Distinguishing unwise decision-making from lacking capacity
Dec 12 2023
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As the UK national lockdown continues, the High Court judgement in the case of Masten v London Britannia Hotel Ltd 2020, provides a reminder that the Court will not always view the Covid-19 pandemic as a reason for missing court deadlines.
The Senior Courts Costs Office (SCCO) refused an application to set aside a Default Costs Certificate (DCC), where the Defendant’s failure to serve a Points of Dispute (POD) on time was due to the organisational impact of Covid-19. In doing so, it provided guidance on the correct way to deal with the prospect of missing a court deadline, and an indication of how it will approach similar applications in the future.
In light of the Claimant’s successful personal injury claim, the Claimant’s representatives served a Notice of Commencement and a Bill of Costs (claiming just over £363,500). The parties agreed extensions for service of the POD up to 28 February 2020. When this deadline was not met by the Defendant, the Claimant’s representatives filed a request for a DCC, which was issued on 16 June 2020.
There was a delay in preparing the POD and processing the DCC by the Defendant’s costs draftsman. In attempting to respond to the DCC, they encountered issues with the SCCO’s CE-filing system, and the application was not successfully filed until 26 August 2020.
In considering whether the application to set aside the DCC had been made promptly, the court acknowledged the issues with the SCCO’s filing system. Furthermore, the relevant date was deemed to be the date that the Defendant knew, or should have known, that a DCC had been issued, rather than the due date of the POD.
The Defendant’s cost draftsman submitted that they were late in preparing the POD and responding to the DCC because the file handler had prioritised other work without re-allocating the file. Moreover, the Covid-19 pandemic had led to an increase in staff workload, and as the firm operated on a predominantly paper-based file system, this had caused difficulty with the majority of their staff working from home. The court held that this was not sufficient to excuse the negligent mismanagement of files, particularly as there was an option to make an application for an extension of time when it became clear that they would miss the deadline, which was not exercised.
In refusing the application, Master Leonard highlighted an avoidable delay of four months, with no good reason. He emphasized the importance of “dealing with cases expeditiously, of complying with rules, practice directions and orders”.
In the case of Stanley v London Borough of Tower Hamlets 2020, the High Court took a different view and set aside a default judgement when the failures of the Defendant to respond arose out of the Covid-19 pandemic, as these were deemed to be outside their control. In the Masten case, the court viewed the inaction of the Defendant’s costs draftsman in failing to prioritise or reallocate the case to be inexcusable. Conversely, in the Stanley case, it accepted that the Defendant council had no choice but to close their office due to government restrictions, and took the view that the Claimant should have considered the effects of office closure on the Defendant’s ability to receive correspondence.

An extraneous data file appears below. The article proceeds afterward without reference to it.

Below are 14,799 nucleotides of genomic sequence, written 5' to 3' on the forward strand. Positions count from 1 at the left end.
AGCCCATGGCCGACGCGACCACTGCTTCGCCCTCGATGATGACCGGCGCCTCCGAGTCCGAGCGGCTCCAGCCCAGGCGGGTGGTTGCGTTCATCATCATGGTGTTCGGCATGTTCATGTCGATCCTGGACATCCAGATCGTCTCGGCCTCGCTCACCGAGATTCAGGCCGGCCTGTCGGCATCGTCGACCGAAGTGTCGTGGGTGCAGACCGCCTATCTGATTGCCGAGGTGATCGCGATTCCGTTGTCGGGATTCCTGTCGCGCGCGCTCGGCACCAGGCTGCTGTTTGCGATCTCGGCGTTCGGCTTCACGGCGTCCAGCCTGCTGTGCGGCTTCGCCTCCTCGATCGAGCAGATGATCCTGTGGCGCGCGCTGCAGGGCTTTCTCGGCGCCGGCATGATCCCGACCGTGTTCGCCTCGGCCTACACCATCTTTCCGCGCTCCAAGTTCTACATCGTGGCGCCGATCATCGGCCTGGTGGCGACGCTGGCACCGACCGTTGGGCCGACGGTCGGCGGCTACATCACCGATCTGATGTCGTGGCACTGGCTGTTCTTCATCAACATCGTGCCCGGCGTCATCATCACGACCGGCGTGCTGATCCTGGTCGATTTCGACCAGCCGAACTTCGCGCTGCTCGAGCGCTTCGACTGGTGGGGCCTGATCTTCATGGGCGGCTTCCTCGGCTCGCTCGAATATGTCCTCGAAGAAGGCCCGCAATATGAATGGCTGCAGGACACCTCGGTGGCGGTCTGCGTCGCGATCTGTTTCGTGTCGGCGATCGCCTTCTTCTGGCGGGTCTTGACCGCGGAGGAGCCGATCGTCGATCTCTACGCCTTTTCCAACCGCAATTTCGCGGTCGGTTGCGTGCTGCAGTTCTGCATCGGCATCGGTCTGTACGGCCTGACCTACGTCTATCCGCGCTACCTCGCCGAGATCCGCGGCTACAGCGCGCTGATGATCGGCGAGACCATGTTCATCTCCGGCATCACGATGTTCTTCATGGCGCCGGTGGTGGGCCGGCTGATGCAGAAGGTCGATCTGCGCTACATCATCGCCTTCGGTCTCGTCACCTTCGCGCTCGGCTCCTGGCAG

The Masten case demonstrates that the court will not look favourably upon those that allow deadlines to be missed without undertaking any action to prevent this, even if such inaction is due to the organisational impact of Covid-19.
It is also relevant when considering co-operation between parties in agreeing extensions. By the time the Defendant had contacted the Claimant inviting them to set aside the DCC, there had been a four-month delay. For that reason, the court was sympathetic to the Claimant for their refusal to do so. This is of importance given that Practice Direction 51ZA (which increased the time limit that parties could agree between themselves to extend time for compliance with deadlines to 56 days) has expired, and practitioners are operating under the previous CPR 3.8 limit of 28 days. The lesson to be taken from these two cases is that the Courts are more likely to be sympathetic to delays caused by the pandemic (whether that be because of a lack of access to the offices/file and/or staffing issues) if an extension has been requested in advance. Any delays should be kept to a minimum and applications made promptly.
Finally, both the Masten and Stanley cases involved missed deadlines by legal advisors due to circumstances surrounding Covid-19, rather than a clinical negligence setting in which a party is unable to comply with a deadline (a defence, or service of witness statements) due to clinical demands. Therefore, it is open to interpretation whether the court will be more sympathetic if the reason for the delay is due to clinical pressures as a result of the pandemic. We suspect that they will be, but again, any application should be made promptly and be supported by evidence detailing the cause and extent of the delay.
This article was written by Alisha Muhmood, Trainee Solicitor.